Former ‘Late Late Show’ Head Writer Ian Karmel Talks Losing 200 Pounds in New Memoir

Ian Karmel, comedian and Emmy-winning former co-head writer for “The Late Late Show With James Corden,” describes his journey from childhood to working through internal struggles that led him to drop 200 pounds in his recent memoir “T-Shirt Swim Club: Stories from Being Fat in a World of Thin People.”

The cover of the book echoes the title, portraying a kid at the beach. Karmel says he was inspired to use that image because he “thought that anyone who was a fat kid would know that feeling.”

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He explains, “When you go to the pool, and all of a sudden your big fat body is hanging out there and you’re like, ‘OK, I know how I’ll fix that. I’ll put on a T-shirt,’ which immediately gets wet, and clings to every curve of your torso. It’s a very silly act of desperation by children.”

Karmel spent nearly two years writing the book with his younger sister Alisa Karmel, who is a clinical psychologist. They both have gone through weight issues, have dealt with bullying and struggled with self-confidence.

“This book, it’s not just for fat people, it’s also for anyone who has been bullied or anyone who has family members or loved ones or anything like that, who have been fat at any stage of their life, or even anyone who wants to understand them better,” Karmel says. “I think everyone’s been bullied. Kids are scared, and when you’re scared, you’re mean. Everyone goes through it at some degree.”

However, Karmel has chosen to turn to humor in his hard times.

Karmel says he and Corden talked about being “fat kids” all the time. “For [Corden] and I, being fat entertainers, and making fun of yourself and using your fatness and your body to get laughs and everything like that was something we had an ongoing dialogue about the entire run of ‘The Late Late Show.'”

While Karmel and Corden made jokes about weight, they never had open and real conversations about it until a 2019 “Real Time with Bill Maher” segment urged people to bring back fat shaming. This prompted Karmel and Corden to write a segment in response and use their platform to clap back at the “condescending bulls—t!”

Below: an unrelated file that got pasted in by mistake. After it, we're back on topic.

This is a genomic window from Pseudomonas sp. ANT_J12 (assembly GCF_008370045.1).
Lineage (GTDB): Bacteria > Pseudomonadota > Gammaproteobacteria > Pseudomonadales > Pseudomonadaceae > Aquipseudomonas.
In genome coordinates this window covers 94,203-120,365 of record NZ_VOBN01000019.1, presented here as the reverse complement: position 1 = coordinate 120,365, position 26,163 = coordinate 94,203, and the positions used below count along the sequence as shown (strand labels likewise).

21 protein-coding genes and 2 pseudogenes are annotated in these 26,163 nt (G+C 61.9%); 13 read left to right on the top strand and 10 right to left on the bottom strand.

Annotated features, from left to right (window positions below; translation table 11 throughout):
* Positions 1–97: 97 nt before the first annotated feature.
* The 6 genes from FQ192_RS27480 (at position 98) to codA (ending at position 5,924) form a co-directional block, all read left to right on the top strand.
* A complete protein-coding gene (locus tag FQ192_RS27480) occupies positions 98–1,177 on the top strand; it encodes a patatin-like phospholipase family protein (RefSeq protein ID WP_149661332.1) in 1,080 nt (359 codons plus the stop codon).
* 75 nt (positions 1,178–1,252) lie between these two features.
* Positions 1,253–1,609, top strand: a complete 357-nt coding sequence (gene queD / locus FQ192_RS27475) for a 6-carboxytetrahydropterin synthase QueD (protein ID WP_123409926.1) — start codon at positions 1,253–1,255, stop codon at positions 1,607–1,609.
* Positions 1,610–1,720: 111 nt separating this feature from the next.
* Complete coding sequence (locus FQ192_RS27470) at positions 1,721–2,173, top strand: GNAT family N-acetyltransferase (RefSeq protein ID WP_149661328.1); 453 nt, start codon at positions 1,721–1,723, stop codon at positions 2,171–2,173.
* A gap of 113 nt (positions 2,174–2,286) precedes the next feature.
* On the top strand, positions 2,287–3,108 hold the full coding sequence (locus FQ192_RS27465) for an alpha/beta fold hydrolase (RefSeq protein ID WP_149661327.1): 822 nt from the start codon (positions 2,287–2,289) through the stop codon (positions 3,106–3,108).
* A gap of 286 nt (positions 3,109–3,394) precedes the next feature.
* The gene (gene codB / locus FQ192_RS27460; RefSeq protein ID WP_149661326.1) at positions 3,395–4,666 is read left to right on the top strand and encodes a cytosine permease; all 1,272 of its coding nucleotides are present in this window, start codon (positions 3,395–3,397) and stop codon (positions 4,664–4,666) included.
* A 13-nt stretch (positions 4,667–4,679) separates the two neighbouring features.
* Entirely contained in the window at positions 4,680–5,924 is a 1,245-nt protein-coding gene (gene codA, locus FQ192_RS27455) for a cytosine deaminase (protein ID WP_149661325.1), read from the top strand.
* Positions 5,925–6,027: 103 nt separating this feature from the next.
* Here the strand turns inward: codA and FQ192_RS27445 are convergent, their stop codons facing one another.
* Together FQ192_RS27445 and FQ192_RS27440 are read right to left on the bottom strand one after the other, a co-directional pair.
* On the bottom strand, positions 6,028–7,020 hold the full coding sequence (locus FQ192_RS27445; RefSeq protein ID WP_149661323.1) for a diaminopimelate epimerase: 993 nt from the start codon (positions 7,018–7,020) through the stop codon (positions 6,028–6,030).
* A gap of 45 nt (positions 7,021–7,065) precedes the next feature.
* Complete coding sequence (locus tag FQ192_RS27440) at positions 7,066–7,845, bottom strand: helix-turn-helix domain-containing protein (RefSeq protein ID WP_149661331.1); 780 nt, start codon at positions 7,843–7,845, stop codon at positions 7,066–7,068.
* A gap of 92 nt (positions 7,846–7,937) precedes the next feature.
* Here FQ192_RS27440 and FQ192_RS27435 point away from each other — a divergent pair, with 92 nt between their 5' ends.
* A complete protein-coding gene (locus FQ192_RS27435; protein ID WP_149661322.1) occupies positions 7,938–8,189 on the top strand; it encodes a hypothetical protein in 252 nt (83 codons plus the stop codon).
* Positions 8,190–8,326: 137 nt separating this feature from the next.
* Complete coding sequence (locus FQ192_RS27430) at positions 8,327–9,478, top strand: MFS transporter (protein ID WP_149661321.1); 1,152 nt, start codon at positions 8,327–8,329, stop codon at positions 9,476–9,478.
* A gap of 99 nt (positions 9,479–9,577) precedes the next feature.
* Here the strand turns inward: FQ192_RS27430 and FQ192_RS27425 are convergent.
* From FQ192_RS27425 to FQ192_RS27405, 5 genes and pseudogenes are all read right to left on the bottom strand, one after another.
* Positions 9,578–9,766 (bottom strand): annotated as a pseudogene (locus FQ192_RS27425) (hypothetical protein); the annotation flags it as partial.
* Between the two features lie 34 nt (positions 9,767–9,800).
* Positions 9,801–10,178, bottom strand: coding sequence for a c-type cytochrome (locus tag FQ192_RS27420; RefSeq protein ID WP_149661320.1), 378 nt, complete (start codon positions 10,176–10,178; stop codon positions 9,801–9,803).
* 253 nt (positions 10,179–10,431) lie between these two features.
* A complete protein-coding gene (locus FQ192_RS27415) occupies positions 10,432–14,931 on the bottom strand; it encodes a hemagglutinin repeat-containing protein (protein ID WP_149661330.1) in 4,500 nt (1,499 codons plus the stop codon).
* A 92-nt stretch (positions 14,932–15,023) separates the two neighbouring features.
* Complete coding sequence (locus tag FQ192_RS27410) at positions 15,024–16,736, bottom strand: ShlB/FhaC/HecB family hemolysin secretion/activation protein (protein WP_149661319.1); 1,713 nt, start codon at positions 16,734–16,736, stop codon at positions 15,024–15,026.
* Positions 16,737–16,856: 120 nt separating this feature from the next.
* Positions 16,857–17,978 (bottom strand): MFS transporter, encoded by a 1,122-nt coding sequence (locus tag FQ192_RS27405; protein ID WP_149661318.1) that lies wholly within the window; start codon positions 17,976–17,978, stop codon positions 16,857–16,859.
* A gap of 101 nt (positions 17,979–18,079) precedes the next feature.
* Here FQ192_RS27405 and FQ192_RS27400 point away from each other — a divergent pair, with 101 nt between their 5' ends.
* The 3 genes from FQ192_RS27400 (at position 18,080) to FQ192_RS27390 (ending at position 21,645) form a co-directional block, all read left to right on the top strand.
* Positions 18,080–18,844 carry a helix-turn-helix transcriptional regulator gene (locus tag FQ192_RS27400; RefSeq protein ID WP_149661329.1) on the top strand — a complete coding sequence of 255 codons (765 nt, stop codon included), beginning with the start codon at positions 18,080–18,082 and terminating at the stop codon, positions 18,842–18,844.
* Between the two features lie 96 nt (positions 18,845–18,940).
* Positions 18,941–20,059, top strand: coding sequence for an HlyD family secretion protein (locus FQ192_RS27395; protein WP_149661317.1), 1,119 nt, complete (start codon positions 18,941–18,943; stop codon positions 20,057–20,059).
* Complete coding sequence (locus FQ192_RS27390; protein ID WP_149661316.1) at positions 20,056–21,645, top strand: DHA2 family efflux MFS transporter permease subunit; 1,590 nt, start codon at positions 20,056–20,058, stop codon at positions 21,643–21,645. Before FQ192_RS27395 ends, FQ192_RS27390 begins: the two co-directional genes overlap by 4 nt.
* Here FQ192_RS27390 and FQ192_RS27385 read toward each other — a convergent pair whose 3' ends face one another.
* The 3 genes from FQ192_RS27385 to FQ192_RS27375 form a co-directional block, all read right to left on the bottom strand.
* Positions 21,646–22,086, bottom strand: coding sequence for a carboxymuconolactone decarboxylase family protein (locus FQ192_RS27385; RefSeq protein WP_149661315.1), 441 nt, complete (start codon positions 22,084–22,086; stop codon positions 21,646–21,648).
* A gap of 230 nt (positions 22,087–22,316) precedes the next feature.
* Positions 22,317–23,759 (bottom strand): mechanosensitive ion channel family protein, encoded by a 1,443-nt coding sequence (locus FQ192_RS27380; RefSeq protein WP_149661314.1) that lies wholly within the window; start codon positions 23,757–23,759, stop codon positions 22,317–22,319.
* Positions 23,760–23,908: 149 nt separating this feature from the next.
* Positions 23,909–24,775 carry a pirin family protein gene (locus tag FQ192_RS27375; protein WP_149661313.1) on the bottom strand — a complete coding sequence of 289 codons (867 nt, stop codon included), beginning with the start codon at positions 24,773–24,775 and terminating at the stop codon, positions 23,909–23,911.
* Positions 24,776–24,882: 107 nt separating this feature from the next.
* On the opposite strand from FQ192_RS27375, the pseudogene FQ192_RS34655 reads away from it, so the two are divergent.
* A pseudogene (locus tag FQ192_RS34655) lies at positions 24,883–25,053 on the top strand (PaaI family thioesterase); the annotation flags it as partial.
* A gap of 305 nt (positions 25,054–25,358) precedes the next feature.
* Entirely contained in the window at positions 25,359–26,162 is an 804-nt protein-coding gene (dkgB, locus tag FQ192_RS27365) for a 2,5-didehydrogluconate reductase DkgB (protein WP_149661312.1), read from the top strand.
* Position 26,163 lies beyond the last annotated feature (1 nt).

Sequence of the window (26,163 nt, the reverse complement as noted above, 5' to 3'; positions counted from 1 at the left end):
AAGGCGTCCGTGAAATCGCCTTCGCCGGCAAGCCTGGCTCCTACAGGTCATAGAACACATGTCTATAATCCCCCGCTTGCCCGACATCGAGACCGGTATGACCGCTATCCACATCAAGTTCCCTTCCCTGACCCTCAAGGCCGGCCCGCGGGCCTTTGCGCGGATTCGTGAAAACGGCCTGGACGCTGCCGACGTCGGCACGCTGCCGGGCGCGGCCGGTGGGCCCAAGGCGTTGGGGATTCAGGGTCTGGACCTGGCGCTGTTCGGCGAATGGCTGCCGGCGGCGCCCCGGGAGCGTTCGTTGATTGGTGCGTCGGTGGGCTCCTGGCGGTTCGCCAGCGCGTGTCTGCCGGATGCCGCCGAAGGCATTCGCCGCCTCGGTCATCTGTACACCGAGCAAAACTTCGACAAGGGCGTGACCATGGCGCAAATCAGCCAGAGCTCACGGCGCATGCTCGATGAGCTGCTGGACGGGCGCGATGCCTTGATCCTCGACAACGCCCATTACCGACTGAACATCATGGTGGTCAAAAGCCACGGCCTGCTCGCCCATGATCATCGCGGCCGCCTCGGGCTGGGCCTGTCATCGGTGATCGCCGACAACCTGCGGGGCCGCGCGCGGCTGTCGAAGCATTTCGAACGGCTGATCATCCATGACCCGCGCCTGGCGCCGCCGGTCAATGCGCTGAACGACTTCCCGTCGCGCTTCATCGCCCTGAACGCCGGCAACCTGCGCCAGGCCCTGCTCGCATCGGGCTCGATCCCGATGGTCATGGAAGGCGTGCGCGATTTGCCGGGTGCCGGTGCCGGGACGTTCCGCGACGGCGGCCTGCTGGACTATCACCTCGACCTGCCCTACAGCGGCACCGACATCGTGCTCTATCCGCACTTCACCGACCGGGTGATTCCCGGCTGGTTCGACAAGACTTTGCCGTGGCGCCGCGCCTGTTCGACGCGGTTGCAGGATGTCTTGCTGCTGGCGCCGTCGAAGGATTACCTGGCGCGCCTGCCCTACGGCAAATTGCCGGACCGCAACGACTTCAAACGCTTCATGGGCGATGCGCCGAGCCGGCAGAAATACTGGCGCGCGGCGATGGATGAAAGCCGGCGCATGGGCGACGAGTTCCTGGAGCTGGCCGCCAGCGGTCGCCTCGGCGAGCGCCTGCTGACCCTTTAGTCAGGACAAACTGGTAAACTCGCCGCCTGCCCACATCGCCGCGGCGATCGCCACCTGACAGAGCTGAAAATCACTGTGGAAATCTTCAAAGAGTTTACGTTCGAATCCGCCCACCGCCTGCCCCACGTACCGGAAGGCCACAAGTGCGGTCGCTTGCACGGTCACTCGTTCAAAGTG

“It’s one of the things I’m the most proud of, because…there aren’t a ton of fat people who are on TV in the first place. Especially in a host role where they’re allowed to be themselves. So I felt like it was really important we got [Corden’s] voice out there and offered that counter point of view.”

During his eight years working on “The Late Late Show With James Corden,” he reached his peak weight—420 pounds. After a scary visit to the doctor, Karmel decided to start making changes in his lifestyle.

“My blood pressure was 200, over 100 and something and I was really unhealthy. When a doctor comes in and says, very seriously, ‘You could die from this, that’s the kind of blood pressure where you could have a heart attack or a stroke, those are very realistic things that can happen,'” he says. “The idea of having to lose 200 pounds, that’s like saying, ‘Oh, hey, why don’t you build a rocket ship or climb to the top of Mount Everest.'”

In a world where weight loss drugs like Ozempic are now the new normal, Karmel lost weight the old-fashioned way. He says he prepares meals in advance, weighs himself regularly to check his progress and engages in his frequent “hot girl walks”—a phrase coined on TikTok to describe a stroll.

However, if the weight loss drug was accessible at the time, he says he “100% would have tried it.”

“When I was 420 pounds, I would have been wearing an Ozempic half shirt, drinking out of an Ozempic water bottle, rollerblading around Hollywood advertising — I would have been the poster child,” Karmel jokes.

“Our entire society is built around simultaneously punishing fat people and trying to make people as fat as possible, at the same time,” Karmel says. “It’s easier to get a cheeseburger than it is to get a salad, and then the world is cruel to the person who eats the cheeseburger. So it’s fucked.”

Looking back on his life and the experiences he’s endured, Karmel has a message he’d like to tell his younger self: “Go about your life and find the people who love you for who you are. Some people are going to bully you, and most of the other people aren’t really thinking about you at all.”

In addition to the book, Karmel has been busy since the “Late Late Show” ended last year, including co-hosting his long-running podcast “All Fantasy Everything” and embarking on unique comedy projects. For example, he spent the last three months chatting with Ellen Degeneres about new material she’s set to debut on her upcoming tour. “I listened to her tell me about her life, and tell me about the last four or five years of her life specifically and tried to synthesize that into something funny and relatable. It was one of the great challenges of my career, but also super fun,” Karmel says. “She’s very funny. She’s very creative. She’s very direct in her feedback, which I appreciate.”

Karmel says he was first in awe at the opportunity to collaborate with the former talk show host. “She’s been really nice and professional. And when the offer came through, I couldn’t believe it. Because you almost don’t think of her as a human, because it’s Ellen. She’s one of those one-namers.”

When asked if there are misconceptions talk show hosts like Corden and Degeneres face, Karmel says, “I think people don’t appreciate how much pressure there is. Having worked with a few different talk show hosts, from Chelsea Handler to James Corden, to working on stand-up with Ellen—it’s a hard job. You’re the tip of a spear.”

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